The other day, I had a great conversation with my friend Brad, who I’ve known for going on thirty years. Brad is one of my favorite people, and also happens to be one of the smartest people I’ve ever met. Since high school, we’ve routinely engaged in discussions about political and social issues, and 90% of the time, we disagree. You see, while neither of us are “far right” or “far left”, we’re about the same distance from the center, but on opposite sides.
If you’re wondering whether I’m the right-leaning or left-leaning person in my conversations with Brad, I’m afraid that’s not a question I’m going to answer. When I started this blog, I decided that I wasn’t going to talk politics. Maybe that will change someday, but today is not that day. What I want to talk about today isn’t my opinions on political or social issues, but rather some thoughts on political and social discourse. The point I’m hoping to make is that there’s a benefit to considering messages (conversational and otherwise) from people who don’t share your views.
Here in the United States, in addition to all of the other stressors involved in COVID-19, the crisis has intensified the already polarized nature of news media, social media, and culture wars. And it’s never been easier to stay in your echo chamber, because not only can we choose to limit our news programs, Twitter feeds, etc. based on our existing opinions, but we’re also much more constrained in terms of the people we encounter and speak with in our day to day lives.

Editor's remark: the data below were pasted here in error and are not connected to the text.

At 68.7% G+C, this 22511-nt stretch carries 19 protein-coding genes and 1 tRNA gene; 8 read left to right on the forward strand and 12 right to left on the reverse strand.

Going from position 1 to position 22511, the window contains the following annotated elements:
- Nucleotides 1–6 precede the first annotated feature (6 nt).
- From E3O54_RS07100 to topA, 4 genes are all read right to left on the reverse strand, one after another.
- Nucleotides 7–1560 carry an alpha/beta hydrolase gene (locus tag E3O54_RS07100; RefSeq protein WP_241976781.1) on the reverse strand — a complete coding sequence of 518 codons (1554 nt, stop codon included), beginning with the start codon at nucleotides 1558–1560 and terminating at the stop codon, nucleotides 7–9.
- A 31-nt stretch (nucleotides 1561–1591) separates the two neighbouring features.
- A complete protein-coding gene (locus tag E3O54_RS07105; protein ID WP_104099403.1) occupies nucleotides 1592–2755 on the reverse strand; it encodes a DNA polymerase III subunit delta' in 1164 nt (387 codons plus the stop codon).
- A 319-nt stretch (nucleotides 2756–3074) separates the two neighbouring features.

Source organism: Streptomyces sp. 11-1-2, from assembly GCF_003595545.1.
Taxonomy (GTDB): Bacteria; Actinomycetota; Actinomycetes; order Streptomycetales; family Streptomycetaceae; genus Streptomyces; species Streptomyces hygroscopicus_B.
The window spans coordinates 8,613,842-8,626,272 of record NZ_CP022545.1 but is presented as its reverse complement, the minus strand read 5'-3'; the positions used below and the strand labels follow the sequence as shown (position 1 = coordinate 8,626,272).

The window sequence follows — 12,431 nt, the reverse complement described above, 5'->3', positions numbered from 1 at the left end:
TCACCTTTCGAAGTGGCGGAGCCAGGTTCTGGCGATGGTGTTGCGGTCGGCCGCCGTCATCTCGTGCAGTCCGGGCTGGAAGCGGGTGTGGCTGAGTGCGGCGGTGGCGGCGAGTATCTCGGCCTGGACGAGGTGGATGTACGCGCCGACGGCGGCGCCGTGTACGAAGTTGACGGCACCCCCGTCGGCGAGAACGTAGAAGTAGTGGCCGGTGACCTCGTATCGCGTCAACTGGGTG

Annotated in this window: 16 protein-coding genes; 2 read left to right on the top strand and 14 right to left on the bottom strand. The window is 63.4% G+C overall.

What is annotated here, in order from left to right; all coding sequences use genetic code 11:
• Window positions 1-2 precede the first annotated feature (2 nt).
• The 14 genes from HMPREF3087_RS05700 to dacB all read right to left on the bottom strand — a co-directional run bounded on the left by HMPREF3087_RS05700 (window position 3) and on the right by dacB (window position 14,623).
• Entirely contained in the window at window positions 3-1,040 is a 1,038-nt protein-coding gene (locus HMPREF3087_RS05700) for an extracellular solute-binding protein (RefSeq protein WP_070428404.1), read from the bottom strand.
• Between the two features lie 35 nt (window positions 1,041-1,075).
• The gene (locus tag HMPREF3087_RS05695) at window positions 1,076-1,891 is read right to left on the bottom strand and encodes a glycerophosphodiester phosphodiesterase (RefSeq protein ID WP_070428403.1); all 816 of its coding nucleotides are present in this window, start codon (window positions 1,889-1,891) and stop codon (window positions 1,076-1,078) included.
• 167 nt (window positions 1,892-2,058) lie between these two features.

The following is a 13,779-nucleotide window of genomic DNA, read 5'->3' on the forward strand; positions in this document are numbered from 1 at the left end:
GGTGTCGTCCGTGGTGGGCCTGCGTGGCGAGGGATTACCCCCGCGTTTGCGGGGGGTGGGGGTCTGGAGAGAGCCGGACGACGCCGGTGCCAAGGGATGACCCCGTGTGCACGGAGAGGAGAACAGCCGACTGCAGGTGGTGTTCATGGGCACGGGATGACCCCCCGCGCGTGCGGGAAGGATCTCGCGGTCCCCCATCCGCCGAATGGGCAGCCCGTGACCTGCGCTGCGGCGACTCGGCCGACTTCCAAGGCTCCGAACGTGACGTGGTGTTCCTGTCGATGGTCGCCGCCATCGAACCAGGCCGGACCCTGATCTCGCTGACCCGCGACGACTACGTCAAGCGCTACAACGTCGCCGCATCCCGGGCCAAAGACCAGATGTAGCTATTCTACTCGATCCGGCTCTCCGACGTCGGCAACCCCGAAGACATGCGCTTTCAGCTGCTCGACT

All this makes me think about something Aaron Sorkin wrote (several times, because of his tendency to reuse dialogue):
This past October, John Baldoni published an article in Forbes where he addressed this very topic. He explains that listening to opposing viewpoints, with an open mind, allows us to examine our own beliefs, seek common ground, and work towards solutions. Personally, I believe that the first step to bringing people together is to confront the things that have kept us divided.
I watch CNN and Fox News. I read National Review and The New York Times. In forming my opinions, I consider information, and analysis, from a variety of perspectives, and once those opinions are formed, I do my best to stay open to changing them. I cherish my conversations with Brad, not only because he’s a dear friend, but also because they help me examine and refine what I believe. Sometimes, despite our drastically different leanings, one of us changes the other’s mind. No matter what, we both walk away from those conversations better informed, more thoughtful, and more engaged.
There’s a lot to unpack here, and I’m planning to return to this topic soon. For now, I’d like to encourage you to seek out a variety of viewpoints and perspectives, whether it’s in the media or in your social and family circles. I firmly believe that what we need right now is an informed, open-minded public, and an elevated level of discourse. We can all choose to be part of that.